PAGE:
by Sarah Curry
Director of Fiscal Policy Studies
Each local jurisdiction in North Carolina, whether it is a county or a city, has chosen to provide services for its citizens. Some have chosen to offer more than others, and with every service offered there is a cost involved. Counties are considered an arm of the state and are required to offer and/or partially fund certain state-mandated services including public schools, social service programs, mental health programs, emergency medical services (EMS), courts, jail facilities, registers of deeds, and building code enforcement. Cities are only legally required to provide one service, building code enforcement.
Cities and counties are authorized to provide many other optional services such as water and sewer utilities, zoning and land use planning, recreational and cultural activities, and many more. Regardless of which services a local jurisdiction decides to offer its citizens, there is a cost involved with each.
The most common forms of revenue for local governments are property and sales taxes. Looking at the state as a whole, in 2012-13 property taxes made up 47 percent of total county revenues and local sales tax was 12 percent of total county revenues. In cities, property taxes make up a significantly smaller percentage of the overall revenue because cities instead rely more heavily on the operation of utilities, which account for an average 34 percent of total city revenues in North Carolina.
An add-on to the property tax is a service district tax that provides revenue specifically to fund additional services to the property or property owners within that district and only approved through a referendum. Counties have created service districts for many services including fire protection, beach erosion, flood and hurricane protection, recreation, sewage and solid waste collection and disposal, water supply and distribution, ambulance and rescue, watershed improvement, drainage projects, and cemeteries. Like counties, cities also use service districts, yet they are almost always used for downtown revitalization. Downtown special taxing districts have been used to finance additional police patrols, more frequent solid waste collection, capital improvements such as sidewalk or street improvements, and promotional programs, such as the Main Street program.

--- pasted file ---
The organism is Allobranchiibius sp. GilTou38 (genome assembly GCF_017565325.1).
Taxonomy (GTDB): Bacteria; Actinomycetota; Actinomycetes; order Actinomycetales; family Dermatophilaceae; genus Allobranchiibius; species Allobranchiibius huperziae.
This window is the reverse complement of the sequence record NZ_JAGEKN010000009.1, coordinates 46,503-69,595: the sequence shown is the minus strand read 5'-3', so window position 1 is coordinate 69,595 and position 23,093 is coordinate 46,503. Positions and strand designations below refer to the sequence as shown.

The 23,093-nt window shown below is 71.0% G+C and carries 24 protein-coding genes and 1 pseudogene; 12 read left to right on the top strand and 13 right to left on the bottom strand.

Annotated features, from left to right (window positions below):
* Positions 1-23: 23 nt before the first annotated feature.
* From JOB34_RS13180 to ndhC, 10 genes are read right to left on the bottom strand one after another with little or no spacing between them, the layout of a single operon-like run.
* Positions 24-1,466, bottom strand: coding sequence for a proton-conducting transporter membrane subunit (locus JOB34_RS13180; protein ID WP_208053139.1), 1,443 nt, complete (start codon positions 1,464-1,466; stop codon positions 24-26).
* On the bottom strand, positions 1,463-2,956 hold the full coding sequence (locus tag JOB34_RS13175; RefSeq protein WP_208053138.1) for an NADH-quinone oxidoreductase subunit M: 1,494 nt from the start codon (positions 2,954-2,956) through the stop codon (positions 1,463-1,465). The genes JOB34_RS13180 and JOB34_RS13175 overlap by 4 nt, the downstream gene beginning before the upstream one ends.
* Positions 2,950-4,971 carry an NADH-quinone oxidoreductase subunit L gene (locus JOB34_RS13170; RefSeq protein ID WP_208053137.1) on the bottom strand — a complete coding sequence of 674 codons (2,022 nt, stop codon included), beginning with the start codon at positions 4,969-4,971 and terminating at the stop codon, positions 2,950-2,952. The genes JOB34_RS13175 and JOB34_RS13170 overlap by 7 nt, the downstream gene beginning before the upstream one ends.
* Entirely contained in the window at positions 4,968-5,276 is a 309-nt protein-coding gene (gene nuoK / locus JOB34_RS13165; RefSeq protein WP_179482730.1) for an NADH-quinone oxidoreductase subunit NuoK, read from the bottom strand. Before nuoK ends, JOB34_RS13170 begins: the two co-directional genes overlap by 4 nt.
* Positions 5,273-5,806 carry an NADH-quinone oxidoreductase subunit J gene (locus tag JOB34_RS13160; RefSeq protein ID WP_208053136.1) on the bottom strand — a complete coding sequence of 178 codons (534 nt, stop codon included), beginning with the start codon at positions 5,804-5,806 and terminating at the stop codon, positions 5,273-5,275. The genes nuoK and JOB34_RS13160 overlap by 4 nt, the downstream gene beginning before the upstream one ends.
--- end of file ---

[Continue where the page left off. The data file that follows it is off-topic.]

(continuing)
Sales taxes are only levied by counties, and all currently levy at least a 2 percent local sales tax, which is composed of three different taxes – the Article 30 one-cent tax, the Article 40 one-half cent tax, and the Article 42 one-half cent tax. Counties may also levy an additional quarter-cent sales tax with voter approval, but so far only 27 out of the 100 counties in North Carolina have approved this, and six more counties will have it on the ballot in November. Local sales taxes are collected by retailers and then sent to the NC Department of Revenue. Of the 2 percent collected, the Department then returns 1.5 percent to the counties. The other half-percent is pooled and allocated to the counties on a per-capita basis. Counties are required to share their proceeds with cities within their jurisdiction. The county commissioners can choose one of two ways to distribute this tax revenue, through a per capita method or an ad valorem method. Counties are not required to share the additional quarter-cent tax revenue with cities or other taxing units located within the county.
North Carolina statutes allow local governments to impose other taxes, as well. The rental car gross receipts tax was created in 2001 when rental cars were removed from the property tax base, and state law allowed cities and counties to levy the tax on all those companies operating inside their jurisdiction. The animal tax is permitted in counties and cities for the privilege of keeping dogs and other pets. In 2008, the General Assembly removed heavy equipment that is rented or leased on a short-term basis from the property tax base and instead authorized counties and cities to charge a short-term heavy equipment rentals tax on the gross receipts of entities whose main business is the short-term lease or rental of heavy equipment. Another local tax that is collected is the motor vehicle license tax on the privilege of keeping a motor vehicle within the city or county limits.
Other local taxes are permitted by local act, and those are primarily occupancy and meal taxes. Occupancy taxes on hotel and motel rooms exist in more than 70 counties. A smaller number of counties levy a prepared meals tax on restaurant meals.
These taxes are the main sources of revenue used by cities and counties across North Carolina. Some local governments use fees, charges, or assessments, as well as a number of shared revenue sources through the state to fund daily activities and services for their citizens. One thing is clear: while many of us enjoy the services and amenities our hometowns offer, nothing is free and everything costs someone in taxes along the way.
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